Chicago | Reuters — U.S. live cattle futures closed higher on Tuesday for the first time in nine sessions as brisk demand for beef and a rally in lean hog futures prompted a round of bargain-buying, traders said.
Chicago Mercantile Exchange June live cattle settled up 0.6 cent at 119.2 cents/lb., and August feeder cattle futures rose 1.75 cents to end at 154.525 cents/lb. (all figures US$).
The June live cattle contract had closed lower in each of the previous eight sessions and dipped to 117.55 cents on Monday, close to its 100-day moving average and the contract’s lowest since March 5, before turning higher.
The market’s focus may have shifted back to bullish fundamentals that had lifted June cattle to a life-of-contract high on April 8.
“Beef demand is still very strong. With hog prices (rallying), guys were looking at cattle and saying ‘We’ve sold hard enough,’ and they started to cover shorts today,” said Dan Norcini, an independent livestock trader.
In the wholesale beef market, choice cuts of boxed beef rose $2.09, to $278.26/cwt, on Tuesday, hitting a 10-month high after appearing to plateau in recent days. Select cuts were up $1.34 at $270.47/cwt, according to the U.S. Department of Agriculture.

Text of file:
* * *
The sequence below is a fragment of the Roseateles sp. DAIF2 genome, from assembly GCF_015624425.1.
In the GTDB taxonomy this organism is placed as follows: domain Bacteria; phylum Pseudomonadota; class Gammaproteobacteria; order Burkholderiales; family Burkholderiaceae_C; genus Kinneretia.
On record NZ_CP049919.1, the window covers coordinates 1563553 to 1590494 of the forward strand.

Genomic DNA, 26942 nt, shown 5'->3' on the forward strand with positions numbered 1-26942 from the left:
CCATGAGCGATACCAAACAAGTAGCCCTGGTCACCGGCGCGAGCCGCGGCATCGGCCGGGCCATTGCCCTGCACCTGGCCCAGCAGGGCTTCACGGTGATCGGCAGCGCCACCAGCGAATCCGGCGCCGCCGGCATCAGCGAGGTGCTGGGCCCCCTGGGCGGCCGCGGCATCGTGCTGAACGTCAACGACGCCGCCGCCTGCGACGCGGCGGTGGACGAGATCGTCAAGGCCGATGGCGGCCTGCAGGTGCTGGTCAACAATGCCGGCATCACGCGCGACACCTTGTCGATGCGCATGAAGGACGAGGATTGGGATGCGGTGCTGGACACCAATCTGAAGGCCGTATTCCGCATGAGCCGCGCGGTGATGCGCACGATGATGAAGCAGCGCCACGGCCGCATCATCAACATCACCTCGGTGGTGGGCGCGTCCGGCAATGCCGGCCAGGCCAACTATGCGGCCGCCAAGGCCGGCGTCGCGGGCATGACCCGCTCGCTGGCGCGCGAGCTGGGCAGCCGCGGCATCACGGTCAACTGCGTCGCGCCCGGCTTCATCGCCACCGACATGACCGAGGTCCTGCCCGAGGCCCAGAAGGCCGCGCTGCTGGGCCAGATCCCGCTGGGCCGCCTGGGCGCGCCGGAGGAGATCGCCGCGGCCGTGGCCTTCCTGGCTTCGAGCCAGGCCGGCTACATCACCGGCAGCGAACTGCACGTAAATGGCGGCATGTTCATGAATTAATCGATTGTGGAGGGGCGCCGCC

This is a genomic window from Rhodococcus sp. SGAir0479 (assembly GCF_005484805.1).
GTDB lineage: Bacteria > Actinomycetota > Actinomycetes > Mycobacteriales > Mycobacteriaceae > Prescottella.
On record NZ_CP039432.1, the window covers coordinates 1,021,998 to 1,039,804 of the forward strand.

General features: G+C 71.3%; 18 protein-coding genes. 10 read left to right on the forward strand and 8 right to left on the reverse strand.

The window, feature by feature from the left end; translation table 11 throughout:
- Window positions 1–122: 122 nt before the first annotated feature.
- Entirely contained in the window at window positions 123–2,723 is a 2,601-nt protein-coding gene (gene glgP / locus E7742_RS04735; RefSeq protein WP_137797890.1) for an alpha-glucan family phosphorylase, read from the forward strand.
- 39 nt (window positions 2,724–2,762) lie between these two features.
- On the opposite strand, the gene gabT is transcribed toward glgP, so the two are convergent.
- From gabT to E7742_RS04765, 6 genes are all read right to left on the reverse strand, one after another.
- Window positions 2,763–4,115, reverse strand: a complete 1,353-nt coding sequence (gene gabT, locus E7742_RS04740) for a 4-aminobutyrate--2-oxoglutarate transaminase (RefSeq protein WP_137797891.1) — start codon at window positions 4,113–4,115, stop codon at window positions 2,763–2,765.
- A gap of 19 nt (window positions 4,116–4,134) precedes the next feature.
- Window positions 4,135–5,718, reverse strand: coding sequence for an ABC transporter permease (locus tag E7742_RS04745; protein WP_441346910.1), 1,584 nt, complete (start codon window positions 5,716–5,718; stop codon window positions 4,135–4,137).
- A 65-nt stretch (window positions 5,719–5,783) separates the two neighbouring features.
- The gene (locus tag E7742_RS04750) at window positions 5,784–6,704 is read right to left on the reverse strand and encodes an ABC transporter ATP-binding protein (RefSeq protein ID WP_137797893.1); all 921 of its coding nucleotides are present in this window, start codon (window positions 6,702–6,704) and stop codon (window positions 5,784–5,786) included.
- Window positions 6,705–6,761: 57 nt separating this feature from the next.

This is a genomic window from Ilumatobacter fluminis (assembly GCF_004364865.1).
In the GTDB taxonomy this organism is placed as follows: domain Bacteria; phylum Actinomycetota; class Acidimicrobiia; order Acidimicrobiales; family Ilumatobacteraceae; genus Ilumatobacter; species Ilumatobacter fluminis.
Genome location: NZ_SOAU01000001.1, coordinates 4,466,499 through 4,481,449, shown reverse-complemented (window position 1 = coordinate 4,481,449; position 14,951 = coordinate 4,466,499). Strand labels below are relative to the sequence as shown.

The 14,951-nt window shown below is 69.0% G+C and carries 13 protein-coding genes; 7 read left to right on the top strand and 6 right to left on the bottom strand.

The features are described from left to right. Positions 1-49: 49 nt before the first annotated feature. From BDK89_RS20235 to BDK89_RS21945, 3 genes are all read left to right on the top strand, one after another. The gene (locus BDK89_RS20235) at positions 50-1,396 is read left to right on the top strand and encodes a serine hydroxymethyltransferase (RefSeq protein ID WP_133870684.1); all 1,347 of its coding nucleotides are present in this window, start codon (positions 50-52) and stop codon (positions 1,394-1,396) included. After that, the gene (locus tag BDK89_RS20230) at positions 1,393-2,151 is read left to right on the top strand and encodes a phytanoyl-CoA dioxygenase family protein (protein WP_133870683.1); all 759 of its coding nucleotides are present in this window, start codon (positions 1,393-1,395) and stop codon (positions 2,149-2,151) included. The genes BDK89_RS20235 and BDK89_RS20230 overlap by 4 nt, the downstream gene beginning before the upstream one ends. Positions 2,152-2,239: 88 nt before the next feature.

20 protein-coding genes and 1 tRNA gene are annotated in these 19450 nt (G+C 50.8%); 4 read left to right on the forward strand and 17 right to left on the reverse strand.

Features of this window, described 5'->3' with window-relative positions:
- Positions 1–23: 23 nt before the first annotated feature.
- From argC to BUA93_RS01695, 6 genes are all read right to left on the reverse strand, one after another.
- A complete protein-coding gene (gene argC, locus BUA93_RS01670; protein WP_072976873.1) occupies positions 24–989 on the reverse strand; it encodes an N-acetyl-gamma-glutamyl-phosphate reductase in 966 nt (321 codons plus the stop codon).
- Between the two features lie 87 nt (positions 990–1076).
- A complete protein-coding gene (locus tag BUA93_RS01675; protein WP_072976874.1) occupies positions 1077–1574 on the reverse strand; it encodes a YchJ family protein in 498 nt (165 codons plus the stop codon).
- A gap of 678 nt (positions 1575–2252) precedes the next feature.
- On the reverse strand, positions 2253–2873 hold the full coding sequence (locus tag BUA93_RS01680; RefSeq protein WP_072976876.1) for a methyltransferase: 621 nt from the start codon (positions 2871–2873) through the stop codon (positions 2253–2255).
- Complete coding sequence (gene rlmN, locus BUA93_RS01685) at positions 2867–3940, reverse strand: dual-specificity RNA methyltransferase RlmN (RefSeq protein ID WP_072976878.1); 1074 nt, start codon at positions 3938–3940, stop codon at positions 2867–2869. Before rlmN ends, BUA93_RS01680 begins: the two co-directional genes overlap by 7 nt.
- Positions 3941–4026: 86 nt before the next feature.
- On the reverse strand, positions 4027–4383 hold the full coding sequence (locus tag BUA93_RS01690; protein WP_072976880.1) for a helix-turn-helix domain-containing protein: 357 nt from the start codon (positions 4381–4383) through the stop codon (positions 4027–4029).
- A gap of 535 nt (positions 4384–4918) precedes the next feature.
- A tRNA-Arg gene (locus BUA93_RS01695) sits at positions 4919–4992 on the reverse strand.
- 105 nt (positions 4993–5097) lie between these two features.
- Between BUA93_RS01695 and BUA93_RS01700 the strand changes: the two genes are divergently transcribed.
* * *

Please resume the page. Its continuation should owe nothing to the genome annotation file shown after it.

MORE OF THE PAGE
“You’ve got strong seasonal demand ahead of Mothers’ Day and Memorial Day. Everyone is stocking up ahead of that,” Norcini said, referring to retailers.
CME hog futures surged nearly two per cent on Tuesday, rallying for a second session after a profit-taking setback last week. Underlying fundamentals remain strong, including rising cash hog prices and brisk demand for pork.
CME June lean hog futures settled up 2.025 cents at 106.35 cents/lb.
The CME’s lean hog index, a two-day weighted average of cash prices, climbed to $103.76 per cwt, its highest since October 2014.
“These packers keep putting better money on the table. The action of the packers tells us they are competing for hogs, and the (hog) numbers don’t seem to be there,” Norcini said.
The U.S. pork cutout, an indication of wholesale pork prices, rose 95 cents to $115.03/cwt on Tuesday afternoon.
— Julie Ingwersen is a Reuters commodities correspondent in Chicago.